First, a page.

The Record: "Carolee Adams, who heads the Eagle Forum of New Jersey, a conservative interest group, asked the committee to delay the vote on Hespe’s nomination so the public can see how he manages the new tests and how a task force that Hespe leads will review the tests and standards. 'The stakes are too high for a nomination this vital to be granted prematurely,' she said."

Also, Hespe  confirmed the need to freeze the Interdistrict Choice Program (already frozen, by the way, to the chagrin of participating districts, school boards, and families).

PolitickerNJ:  State Sen. Teresa Ruiz (Essex) is not on the Judiciary Committee but was included because she chairs the Senate Education Committee. She said,
“It is so inherently clear at the mismanagement in certain districts,” she said, “that I have to ask — when is the madness going to stop?
Hespe replied that the DOE's “'greatest challenge continues to be improving academic outcomes while at the same time remaining accountable to taxpayers for the misuse of their dollars' but that the state is working on holding superintendents of under-performing school districts, like those in Newark and Paterson, accountable."

Philadelphia Inquirer: “Hespe indicated his support for charter schools, saying they "provide additional educational opportunities in districts that are struggling."

On increasing the length of school days, which Christie highlighted last year: "He said it was possible that the state could increase the length of the school day or year, as Christie called for in his State of the State address, but added, "At this point, it's hard to say we're going to have to do that."

The Odds Against Students in Newark, Camden, and Trenton

Ross Danis, president and CEO of the Newark Trust for Education, considers the high odds against academic success for New Jersey students confined within the state’s lowest-performing districts:
If an airline advertised that only 17 percent of its planes take off and land safely while the other 83 percent crash, travelers would surely choose another airline. Comparably, only 17 percent of Newark public high school graduates go on to attain a two-year college degree or better. But they have far fewer options than air travelers. 
Overall, New Jersey’s public schools rank second only to those of Massachusetts among the highest-achieving in the nation. Outstanding schools in Cherry Hill, Princeton and Millburn, for example, boost our achievement data, making it easy enough for some to overlook tremendous challenges in Camden, Trenton and Newark.

Thursday, December 11, 2014

New Newsworks Post: A Local NJEA Unit's Distorted Attacks on PARCC Testing

It starts here:
Last month the Executive Committee of the Delran Education Association (Burlington County) issued a "massive position statement" detailing its "defiant opposition to the New Jersey Department of Education's obsession with the use of high-stakes standardized testing."  Certainly, the leadership of DEA is not alone in its indignation at the state's implementation of a new set of standardized tests called PARCC that are aligned with the Common Core State Standards. Indeed, there's been demonstrable growth in opposition to public school accountability over the last year or so, and this movement attracts both liberals and conservatives.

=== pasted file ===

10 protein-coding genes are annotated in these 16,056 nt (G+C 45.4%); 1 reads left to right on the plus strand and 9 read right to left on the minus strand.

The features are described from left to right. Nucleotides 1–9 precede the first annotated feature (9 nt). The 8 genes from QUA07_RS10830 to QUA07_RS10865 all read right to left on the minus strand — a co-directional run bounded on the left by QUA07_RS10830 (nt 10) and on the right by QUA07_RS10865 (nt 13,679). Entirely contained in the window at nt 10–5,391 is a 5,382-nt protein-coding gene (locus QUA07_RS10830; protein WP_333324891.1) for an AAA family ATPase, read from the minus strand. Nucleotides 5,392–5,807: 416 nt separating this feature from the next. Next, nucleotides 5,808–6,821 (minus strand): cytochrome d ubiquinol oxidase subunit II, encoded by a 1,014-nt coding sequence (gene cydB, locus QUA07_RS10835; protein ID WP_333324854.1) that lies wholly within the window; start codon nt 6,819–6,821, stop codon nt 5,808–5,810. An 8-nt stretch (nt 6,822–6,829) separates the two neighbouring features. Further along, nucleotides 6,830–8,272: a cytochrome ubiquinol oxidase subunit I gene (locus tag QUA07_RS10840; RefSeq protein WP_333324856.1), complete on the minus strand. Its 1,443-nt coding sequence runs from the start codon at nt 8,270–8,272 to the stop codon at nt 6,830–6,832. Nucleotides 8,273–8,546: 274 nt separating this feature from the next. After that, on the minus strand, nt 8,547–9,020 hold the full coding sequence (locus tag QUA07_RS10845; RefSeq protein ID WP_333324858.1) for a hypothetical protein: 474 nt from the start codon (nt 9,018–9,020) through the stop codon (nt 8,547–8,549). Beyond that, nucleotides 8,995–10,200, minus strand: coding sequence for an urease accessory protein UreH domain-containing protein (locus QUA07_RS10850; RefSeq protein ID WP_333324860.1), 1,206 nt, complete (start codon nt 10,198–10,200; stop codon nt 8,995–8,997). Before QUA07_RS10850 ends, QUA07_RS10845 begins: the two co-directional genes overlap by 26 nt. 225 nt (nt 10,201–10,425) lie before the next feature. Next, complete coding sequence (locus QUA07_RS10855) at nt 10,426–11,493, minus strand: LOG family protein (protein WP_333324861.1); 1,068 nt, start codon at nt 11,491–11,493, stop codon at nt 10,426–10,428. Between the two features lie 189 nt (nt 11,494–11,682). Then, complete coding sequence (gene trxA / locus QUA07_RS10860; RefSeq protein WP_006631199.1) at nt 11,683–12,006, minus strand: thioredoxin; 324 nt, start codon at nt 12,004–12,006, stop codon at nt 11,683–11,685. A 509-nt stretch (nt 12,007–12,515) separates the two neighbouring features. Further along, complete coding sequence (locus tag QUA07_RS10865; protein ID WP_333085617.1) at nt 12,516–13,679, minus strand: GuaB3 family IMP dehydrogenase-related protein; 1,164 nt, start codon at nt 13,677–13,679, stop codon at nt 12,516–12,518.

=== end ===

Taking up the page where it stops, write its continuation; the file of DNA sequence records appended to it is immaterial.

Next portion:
But problems crop up when statements of opposition or support are interwoven with distortions. That doesn't mean we dismiss the sentiment but a little weeding never hurt any garden. 
So, let's yank three of the more egregious weeds that undermine DEA's position and then look for some common ground.
Read the rest here.

Great News from Camden!

Camden Superintendent Paymon Rouhanifard just announced that the high school graduation rate in Camden City Schools, which was 51% in 2012 and 56% in 2013, rose yet again to 62% for the Class of 2014.

From the press release:
Graduation rates for students with disabilities are also rising —50 percent in 2014, up from 46 percent in 2013 and 38 percent in 2012. Graduation rates for English language learners rose, too, reaching the highest level in at least three years – 66 percent – and exceeding the District average.

At the same time, the District’s dropout rate—17 percent—is the lowest since 2011.
Not all the graduates were able to pass the HSPA, New Jersey’s current high school graduation test, which will be replaced by the PARCC this Spring. While one-third of Camden’s high school graduates passed the HSPA, 48% of the graduating class relied on the State’s appeal process.

Superintendent Rouhanifard noted,
“With strong support from their teachers, students in Camden work hard to overcome challenges and graduate from high school, and clearly we’re making progress, At the same time, we need to do more to serve all of our students and to equip our graduates with the skills and knowledge they need to succeed beyond high school graduation, in college, or a career.”

“Camden students are extraordinary, and our schools need to make the most of their abilities,” Rouhanifard said. “From pre-school through the time our students begin college, we are rethinking our approach so more students get the excellent education they deserve.”

Wednesday, December 10, 2014

New Anti-Reform Meme: Too Many Kids Go to College


There’s a relatively new meme running through the edu-blogosphere that claims that the Common Core and its attendant standardized tests are built on the false premise that all kids should prepare for college and careers. For example, on Monday New Jersey blogger Marie Cornfield  claimed that the "big, fat myth of standardized testing “was foisted upon the public with the sole goal of scamming money from school districts. She writes, “It's not about developing a generation of super students or magically lifting every single child out of poverty. It's all about money, and the money is the hostage.“